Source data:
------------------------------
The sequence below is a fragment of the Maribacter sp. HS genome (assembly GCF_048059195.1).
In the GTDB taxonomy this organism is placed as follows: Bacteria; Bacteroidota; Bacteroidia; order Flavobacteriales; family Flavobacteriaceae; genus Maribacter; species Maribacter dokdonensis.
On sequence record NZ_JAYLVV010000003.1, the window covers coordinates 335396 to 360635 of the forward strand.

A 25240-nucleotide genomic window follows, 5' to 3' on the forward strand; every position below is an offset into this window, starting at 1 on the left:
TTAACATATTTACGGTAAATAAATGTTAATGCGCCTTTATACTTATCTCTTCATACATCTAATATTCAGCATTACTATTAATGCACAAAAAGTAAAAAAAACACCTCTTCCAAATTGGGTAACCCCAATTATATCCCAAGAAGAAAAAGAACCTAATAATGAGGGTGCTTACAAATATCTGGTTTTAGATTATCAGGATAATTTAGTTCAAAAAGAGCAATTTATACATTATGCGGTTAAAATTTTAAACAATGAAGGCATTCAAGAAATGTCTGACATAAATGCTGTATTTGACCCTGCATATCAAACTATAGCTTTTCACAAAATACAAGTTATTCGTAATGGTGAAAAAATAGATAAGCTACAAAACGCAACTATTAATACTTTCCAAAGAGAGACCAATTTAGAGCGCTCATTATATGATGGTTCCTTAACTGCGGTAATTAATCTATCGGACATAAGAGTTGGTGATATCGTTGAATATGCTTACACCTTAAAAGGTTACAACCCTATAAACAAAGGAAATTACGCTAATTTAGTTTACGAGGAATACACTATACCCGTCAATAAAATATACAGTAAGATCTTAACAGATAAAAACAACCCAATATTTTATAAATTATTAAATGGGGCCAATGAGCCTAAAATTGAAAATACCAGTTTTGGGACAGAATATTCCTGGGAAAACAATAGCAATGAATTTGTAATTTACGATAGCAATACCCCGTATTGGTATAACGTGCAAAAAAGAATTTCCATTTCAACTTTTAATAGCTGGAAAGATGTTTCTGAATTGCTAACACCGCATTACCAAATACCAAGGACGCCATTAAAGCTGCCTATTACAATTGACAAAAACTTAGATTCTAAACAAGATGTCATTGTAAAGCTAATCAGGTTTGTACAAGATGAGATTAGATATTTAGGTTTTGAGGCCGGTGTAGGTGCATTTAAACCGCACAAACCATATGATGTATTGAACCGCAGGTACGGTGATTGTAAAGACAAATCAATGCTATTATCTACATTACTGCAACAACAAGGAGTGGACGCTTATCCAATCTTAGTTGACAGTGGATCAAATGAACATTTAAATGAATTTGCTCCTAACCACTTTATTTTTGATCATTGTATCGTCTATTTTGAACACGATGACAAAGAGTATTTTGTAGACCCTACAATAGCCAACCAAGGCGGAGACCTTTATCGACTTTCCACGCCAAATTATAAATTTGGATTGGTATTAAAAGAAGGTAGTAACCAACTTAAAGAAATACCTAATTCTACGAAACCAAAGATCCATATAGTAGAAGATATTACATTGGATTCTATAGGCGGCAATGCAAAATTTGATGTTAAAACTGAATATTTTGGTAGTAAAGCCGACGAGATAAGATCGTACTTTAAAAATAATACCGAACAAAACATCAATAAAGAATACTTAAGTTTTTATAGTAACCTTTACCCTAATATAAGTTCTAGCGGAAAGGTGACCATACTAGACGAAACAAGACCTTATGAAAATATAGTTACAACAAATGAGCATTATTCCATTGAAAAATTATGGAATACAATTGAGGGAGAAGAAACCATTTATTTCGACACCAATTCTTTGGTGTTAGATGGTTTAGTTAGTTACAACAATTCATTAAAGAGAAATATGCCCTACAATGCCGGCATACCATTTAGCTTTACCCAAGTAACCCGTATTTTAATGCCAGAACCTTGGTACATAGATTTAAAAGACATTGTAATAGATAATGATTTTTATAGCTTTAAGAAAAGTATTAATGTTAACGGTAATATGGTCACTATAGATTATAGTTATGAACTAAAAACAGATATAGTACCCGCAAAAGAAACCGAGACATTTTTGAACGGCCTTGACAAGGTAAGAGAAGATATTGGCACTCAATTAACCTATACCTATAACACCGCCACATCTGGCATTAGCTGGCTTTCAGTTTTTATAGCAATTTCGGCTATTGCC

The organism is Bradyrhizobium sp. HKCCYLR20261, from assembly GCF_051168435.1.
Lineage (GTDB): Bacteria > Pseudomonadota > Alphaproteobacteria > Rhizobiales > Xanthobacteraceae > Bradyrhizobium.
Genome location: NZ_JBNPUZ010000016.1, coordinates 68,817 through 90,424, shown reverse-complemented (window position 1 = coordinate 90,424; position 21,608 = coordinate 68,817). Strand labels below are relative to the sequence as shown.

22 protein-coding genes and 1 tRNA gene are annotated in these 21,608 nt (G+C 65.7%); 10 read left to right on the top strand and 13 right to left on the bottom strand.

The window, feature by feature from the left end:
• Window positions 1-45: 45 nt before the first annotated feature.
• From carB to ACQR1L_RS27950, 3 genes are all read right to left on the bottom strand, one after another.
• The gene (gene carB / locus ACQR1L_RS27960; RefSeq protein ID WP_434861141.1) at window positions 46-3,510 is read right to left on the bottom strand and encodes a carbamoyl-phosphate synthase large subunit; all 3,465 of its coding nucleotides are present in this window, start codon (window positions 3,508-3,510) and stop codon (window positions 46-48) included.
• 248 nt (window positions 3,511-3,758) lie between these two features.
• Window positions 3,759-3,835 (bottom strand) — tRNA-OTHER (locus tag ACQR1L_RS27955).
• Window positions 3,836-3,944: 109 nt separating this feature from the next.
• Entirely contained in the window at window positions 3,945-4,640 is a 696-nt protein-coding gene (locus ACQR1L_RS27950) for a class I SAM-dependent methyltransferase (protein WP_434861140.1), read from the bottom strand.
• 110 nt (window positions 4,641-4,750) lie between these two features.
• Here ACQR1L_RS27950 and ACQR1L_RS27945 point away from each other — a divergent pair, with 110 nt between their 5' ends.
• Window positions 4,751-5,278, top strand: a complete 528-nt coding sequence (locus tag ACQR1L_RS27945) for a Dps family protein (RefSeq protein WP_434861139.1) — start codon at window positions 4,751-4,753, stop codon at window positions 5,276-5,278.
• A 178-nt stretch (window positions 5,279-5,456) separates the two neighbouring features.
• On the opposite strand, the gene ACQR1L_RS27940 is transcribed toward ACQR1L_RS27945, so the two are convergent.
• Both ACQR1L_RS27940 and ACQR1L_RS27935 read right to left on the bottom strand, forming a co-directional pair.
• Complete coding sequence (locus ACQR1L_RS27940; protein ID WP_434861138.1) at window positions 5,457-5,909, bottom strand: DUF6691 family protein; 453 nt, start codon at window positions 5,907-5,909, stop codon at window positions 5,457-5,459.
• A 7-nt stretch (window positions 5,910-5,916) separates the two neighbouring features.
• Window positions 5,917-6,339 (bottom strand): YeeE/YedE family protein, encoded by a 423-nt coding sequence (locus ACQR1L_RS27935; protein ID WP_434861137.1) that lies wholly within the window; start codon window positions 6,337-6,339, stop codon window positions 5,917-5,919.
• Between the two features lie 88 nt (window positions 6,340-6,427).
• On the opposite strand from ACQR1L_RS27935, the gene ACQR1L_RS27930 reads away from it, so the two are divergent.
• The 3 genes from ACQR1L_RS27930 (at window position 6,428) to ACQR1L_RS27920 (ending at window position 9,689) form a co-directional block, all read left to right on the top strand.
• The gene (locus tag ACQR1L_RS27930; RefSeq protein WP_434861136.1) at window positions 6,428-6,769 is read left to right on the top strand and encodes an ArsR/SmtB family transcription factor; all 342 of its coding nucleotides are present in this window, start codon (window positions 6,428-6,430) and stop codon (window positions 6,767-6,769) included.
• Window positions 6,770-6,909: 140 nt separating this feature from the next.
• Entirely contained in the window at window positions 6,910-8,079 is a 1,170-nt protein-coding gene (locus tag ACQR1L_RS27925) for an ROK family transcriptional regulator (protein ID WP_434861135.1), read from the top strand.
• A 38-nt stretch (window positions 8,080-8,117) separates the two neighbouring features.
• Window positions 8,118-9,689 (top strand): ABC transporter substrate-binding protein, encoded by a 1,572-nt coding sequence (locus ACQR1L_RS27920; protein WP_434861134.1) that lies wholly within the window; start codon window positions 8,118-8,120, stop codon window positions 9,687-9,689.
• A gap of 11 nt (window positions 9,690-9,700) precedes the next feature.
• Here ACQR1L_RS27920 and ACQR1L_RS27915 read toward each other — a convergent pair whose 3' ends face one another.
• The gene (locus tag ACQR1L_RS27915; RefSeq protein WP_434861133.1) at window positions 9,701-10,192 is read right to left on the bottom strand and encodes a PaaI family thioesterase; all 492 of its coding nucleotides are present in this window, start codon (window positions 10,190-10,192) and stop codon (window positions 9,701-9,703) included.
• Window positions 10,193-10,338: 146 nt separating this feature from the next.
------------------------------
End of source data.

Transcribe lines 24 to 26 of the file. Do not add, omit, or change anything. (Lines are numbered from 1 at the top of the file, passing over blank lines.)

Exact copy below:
• Complete coding sequence (locus ACQR1L_RS27940; protein ID WP_434861138.1) at window positions 5,457-5,909, bottom strand: DUF6691 family protein; 453 nt, start codon at window positions 5,907-5,909, stop codon at window positions 5,457-5,459.
• A 7-nt stretch (window positions 5,910-5,916) separates the two neighbouring features.
• Window positions 5,917-6,339 (bottom strand): YeeE/YedE family protein, encoded by a 423-nt coding sequence (locus ACQR1L_RS27935; protein ID WP_434861137.1) that lies wholly within the window; start codon window positions 6,337-6,339, stop codon window positions 5,917-5,919.